DemoMaker: non interactive animations creation tool

Dear all

I just wanted to share a showcase of my tool (called “DemoMaker”, in reference to a very old tool that existed during the Amiga times) which can generate and package short non interactive animations.

This tool is an editor allowing someone to create an interactive animation without knowing anything in coding:

  • Import your assets
  • Place your objects (models - animated and/or with LoD, text, procedural models…) and assign to them a start time and a duration
  • Define your lights, cameras and fog
  • Put your music
  • Run it (and package it)

Its purpose is educational: for myself (learnt a lot) and for other people who may want to go deeper into the possibilities offered by Panda3D.

The tool is indeed based on P3D 1.10 and showcases some interesting features such as:

  • Panda3D-Kivy,
  • PBR/IBL,
  • Stacked post-processing effects,
  • PL shadows used with other light types shadows,
  • PSSM,
  • GPU particle system…

Some of these features were developped by community members such as cheaterman, flavio, eldee, moguri, epihaius, rdb and others…: thanks to all of you!

The code is not posted on github yet but it maybe in a near future (if there are interested people). The tool is far from being finished/polished/optimized/user friendly…so a lot of work would be needed to make it very usable.

Below are links to:

A video showing a brief overview of the tool itself:

A video showing an animation generated by it. Of course, absolute no offense is intended to other engines :slight_smile:


This looks like a pretty neat tool, and potentially something fun to play with! :slight_smile:

I’m reminded somewhat of an old animation-making tool/toy from back in the nineties (the name of which escapes me). Albeit that this looks more capable than I recall that being! :slight_smile:

Thanks for your kind feedback!

Yes, the basic concept (‘demo’) of this tool is completely inspired by the 90’s “Demo Maker” tool made by RSI: - Red Sector Demo Maker 1.0

There are other tools already existing, which are more suited to re-create “oldschool” demos.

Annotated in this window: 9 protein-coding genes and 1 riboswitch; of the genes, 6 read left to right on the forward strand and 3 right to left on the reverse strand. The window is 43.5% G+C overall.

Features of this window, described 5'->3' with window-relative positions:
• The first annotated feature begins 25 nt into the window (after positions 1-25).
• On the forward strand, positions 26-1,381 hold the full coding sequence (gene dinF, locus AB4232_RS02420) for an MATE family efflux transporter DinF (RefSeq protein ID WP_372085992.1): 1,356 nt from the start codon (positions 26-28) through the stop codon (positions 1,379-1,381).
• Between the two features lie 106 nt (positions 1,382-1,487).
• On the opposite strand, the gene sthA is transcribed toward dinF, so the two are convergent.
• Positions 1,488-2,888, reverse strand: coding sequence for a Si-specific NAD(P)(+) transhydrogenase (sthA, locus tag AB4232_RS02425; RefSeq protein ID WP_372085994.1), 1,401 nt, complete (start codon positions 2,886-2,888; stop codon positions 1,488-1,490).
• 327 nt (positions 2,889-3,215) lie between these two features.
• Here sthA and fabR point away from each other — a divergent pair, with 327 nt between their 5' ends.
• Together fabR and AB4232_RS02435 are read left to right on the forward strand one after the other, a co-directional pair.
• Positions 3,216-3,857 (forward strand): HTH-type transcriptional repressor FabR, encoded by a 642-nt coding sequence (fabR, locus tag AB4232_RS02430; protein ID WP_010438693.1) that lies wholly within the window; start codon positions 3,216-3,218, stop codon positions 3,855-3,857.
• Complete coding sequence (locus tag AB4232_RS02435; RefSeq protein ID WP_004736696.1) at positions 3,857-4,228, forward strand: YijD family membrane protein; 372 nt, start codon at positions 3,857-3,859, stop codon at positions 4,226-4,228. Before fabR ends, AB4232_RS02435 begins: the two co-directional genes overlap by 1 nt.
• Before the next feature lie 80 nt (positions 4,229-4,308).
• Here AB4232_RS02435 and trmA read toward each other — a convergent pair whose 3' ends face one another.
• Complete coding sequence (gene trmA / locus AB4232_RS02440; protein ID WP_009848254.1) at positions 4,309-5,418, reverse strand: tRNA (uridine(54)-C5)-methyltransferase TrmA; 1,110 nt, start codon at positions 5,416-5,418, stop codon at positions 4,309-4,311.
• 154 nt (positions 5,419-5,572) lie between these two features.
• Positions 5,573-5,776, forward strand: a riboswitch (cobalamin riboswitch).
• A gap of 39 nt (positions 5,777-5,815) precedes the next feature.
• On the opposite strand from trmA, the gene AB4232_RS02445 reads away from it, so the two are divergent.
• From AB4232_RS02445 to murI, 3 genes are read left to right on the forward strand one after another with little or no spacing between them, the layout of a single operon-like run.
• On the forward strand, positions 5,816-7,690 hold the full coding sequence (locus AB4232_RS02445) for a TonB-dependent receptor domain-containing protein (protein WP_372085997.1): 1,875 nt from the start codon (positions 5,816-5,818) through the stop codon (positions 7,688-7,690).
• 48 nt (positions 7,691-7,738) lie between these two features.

I decided to make it a kind of (limited) showcase of P3D. There are still plenty of works to make it a real “production” tool such as speed optimization (good news is that I run it from a 10-year+ computer), size (limiting the size of the produced executable + assets)…

It’s my pleasure. :slight_smile:

I don’t think that that’s the one that I was thinking of–the one that I had in mind ran on Windows, as I recall, and would have come out later in the nineties, I think.

But that’s ultimately not important! It was just an old memory that was stirred up by this tool of yours. :slight_smile:

And in that, it’s not a bad idea indeed, I think! :slight_smile:

Nice work, albeit a bit preliminary I gather!

If you would, what kind of performance does the demo tool provide?

A small nitpick – kdenlive makes it quite easy to crop the video to the windowed region in the editor, so that your UI isn’t presented along with the window. Since you’re already using kdenlive, you may want try that out. :slight_smile:

It is cool that you seem to be using some more sophisticated rendering techniques like PSSM!

Thanks! and yes, despite a lot of time spent (!), it will still require works (and/or probably better skills than mine :-))

For performance, do you mean fps/frame time?

Yes, you are right. I am not very used to KDEnlive.

That was one way to learn (e.g. I’ve written my own shader generators) and setup “more advanced” functionalities.

For PSSM, all credits must go to eldee and tobspr:
Parallel Split Shadow Mapping using PSSMCameraRig - Code Snippets - Panda3D

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Generally I like to look at FPS and millisecond performance at a specific hardware spec to get a feeling for the effective performance.

When running the showcase demo (both versions: 1280x720, 2 lights with only 1 of these lights emitting shadow, 3 stacked post-processing effects):

  • from the editor: from 13ms/frame up to ~50ms/frame, depending on the timing (using panda3d-kivy and GLSL 3.1), somehow averaging at 24ms.
  • from the packaged version of the demo: from 1ms to 50ms, with GLSL 4.5 and multi-threaded pipeline activated, averaging at ~24ms as well.

Without post-processing, average is more at ~15ms.

So not an incredible performance (!). This can probably be explained by:

  • Low hardware specs used to run it (10-year+ old computer, see below)
  • Low level of optimizations (e.g. post-processing effects are consuming resources)

Hardware specs:

  • RAM: 8Gb / core I7 1.60 GHz
  • Graphics card: HD5870M - 1Gb
  • Win 10